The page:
Percy, Walker

Percy, Walker,

1916–90, American novelist, b. Birmingham, Ala. Trained as a physician, Percy turned to writing after he contracted tuberculosis and was forced to retire from practice. His novels The Moviegoer (1961) and The Last Gentleman (1966) concern Southern gentlemen who are feeling the impact of changing times. Love in the Ruins (1971) is a science fiction satire. His other novels are Lancelot (1977), The Second Coming (1980), and The Thanatos Syndrome (1987). His occasional writings were collected in the posthumous Signposts in a Strange Land (1991).

Bibliography

See biography by J. Tolson (1992); studies by L. W. Hobson (1988) and J. D. Crowley, ed. (1989).

Percy, Walker

(1916–90) writer; born in Birmingham, Ala. After the suicide of his father (1929) and death of his mother (1931), he and his brothers and sisters were adopted by their father's cousin, William Percy, who lived in Greenville, Miss. Walker studied at the University of North Carolina (B.A. 1937), and Columbia University (M.D. 1941). He worked as a pathologist in New York City, contracted tuberculosis, and spent three years in a sanatorium. He returned to Columbia to teach pathology (1944), suffered a relapse, and left medicine and New York City. He married (1946), converted to Catholicism (1947), and settled in Covington, La., to write. Starting with his first and best-known work, The Moviegoer (1961), he published several novels characterized by his conservative disillusionment with contemporary American life and values. A philosophic-intellectual man, he collected his essays on language in The Message in the Bottle (1975).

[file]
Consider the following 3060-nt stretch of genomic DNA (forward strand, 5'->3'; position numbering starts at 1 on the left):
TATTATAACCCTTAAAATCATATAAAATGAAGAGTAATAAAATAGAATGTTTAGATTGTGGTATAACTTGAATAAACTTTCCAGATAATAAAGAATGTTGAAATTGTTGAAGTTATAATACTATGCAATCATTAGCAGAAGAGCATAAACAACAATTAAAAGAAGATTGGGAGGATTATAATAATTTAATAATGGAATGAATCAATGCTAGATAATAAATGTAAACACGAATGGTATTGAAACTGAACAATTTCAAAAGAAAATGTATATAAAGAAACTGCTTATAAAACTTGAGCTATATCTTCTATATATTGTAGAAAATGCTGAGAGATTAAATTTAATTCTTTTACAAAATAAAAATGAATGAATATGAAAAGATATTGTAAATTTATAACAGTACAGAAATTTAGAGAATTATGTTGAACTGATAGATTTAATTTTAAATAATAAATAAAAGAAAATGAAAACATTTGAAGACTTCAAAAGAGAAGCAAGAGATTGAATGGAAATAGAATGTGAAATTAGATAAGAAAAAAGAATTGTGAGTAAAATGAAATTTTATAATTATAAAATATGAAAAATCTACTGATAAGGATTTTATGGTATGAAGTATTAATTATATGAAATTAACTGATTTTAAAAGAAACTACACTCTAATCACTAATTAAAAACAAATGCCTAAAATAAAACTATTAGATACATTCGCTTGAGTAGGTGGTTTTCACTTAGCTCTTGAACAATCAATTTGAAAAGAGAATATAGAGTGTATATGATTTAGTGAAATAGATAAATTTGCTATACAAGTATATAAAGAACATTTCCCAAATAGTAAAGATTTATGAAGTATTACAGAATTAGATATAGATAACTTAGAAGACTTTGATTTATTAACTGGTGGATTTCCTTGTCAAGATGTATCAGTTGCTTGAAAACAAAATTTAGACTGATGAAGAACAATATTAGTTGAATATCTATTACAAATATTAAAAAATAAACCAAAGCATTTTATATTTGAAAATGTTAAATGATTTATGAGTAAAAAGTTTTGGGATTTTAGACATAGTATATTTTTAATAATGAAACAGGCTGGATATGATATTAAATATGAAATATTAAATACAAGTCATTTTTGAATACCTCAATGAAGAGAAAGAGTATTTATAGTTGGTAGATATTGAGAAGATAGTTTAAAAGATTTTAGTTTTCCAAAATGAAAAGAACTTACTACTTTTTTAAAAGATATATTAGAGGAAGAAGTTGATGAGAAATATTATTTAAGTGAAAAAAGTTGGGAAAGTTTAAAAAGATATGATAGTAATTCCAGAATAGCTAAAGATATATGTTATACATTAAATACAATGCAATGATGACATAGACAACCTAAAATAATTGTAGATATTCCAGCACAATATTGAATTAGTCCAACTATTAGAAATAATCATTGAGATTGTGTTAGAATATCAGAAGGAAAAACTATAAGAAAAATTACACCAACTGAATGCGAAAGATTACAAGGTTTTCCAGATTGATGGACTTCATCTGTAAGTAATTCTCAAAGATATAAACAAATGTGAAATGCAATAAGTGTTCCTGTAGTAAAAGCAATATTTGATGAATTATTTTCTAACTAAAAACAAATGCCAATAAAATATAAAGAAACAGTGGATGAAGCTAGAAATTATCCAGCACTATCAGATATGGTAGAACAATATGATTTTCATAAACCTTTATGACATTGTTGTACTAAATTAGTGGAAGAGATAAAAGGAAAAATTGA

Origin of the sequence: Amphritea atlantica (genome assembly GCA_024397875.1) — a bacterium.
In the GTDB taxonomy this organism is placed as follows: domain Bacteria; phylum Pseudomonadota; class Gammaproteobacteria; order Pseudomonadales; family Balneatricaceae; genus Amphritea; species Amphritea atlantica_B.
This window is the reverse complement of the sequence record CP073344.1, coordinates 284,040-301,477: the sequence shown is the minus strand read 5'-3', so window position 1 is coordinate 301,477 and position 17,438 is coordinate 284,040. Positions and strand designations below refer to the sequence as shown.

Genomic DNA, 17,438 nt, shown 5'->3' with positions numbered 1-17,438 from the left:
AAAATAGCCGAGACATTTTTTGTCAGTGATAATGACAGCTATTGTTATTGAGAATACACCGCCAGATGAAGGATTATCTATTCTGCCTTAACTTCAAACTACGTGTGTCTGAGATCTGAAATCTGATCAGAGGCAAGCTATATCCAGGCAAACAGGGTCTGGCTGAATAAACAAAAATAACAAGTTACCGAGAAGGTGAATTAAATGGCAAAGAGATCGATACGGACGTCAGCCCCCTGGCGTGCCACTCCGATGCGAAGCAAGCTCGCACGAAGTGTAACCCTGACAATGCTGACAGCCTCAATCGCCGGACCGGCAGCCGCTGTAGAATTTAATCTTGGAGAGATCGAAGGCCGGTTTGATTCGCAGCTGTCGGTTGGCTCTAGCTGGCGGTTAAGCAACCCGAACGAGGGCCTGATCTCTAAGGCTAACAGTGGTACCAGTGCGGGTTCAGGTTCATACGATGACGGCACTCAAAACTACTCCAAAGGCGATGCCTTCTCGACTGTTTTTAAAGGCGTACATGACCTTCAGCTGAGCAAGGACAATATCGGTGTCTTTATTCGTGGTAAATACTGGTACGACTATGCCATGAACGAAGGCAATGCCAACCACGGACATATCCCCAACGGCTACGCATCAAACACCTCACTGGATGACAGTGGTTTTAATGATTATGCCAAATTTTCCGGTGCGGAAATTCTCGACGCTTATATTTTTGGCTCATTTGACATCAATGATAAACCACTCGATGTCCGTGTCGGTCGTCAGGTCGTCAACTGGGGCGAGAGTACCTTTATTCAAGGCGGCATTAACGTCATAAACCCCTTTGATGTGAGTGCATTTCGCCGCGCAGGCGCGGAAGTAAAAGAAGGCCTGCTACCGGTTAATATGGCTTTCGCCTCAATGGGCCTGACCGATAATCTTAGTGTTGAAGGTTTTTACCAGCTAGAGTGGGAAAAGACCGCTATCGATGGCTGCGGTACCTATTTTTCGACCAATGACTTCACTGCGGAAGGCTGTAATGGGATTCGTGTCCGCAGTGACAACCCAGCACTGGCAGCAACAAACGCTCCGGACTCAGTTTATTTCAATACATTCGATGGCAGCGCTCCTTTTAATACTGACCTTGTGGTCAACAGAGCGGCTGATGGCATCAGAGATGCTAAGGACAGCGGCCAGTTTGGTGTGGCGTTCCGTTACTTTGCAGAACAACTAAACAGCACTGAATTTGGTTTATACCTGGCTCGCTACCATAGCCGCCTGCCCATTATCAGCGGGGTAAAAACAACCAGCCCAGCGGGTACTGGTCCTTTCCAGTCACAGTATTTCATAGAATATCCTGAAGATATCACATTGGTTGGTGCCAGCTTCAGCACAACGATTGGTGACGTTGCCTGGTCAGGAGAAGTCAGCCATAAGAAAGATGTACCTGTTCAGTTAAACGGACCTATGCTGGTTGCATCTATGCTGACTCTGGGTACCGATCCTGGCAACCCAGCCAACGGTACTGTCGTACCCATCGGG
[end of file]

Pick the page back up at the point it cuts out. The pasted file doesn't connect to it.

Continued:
References in periodicals archive ?
William Alexander Percy, Walker Percy's adoptive father (to whom Walker and his siblings referred as "Uncle Will"), played a major role in the political and social development of the early twentieth-century South, and Walker's perceptions of racial identity could not have escaped the enormous influence of the older Percy.
I have endeavored to avoid the pitfall of conflating radically different postcolonial situations by focusing on the historical specifics of African-American oppression in the American South; I attempt to demonstrate how the marginalizing colonialist discourse employed by aristocratic landowners such as William Alexander Percy, Walker Percy's adoptive father, though it owes much to the European tradition of colonialism, has a firm grounding in the social and political realities of the historical moment.
The fourth child of William Alexander and Nannie Armstrong Percy, Walker Percy was respected during his lifetime as a corporation lawyer, a drafter of the commission form of government for Birmingham, a city leader, and an advocate for eliminating the fee system in Alabama.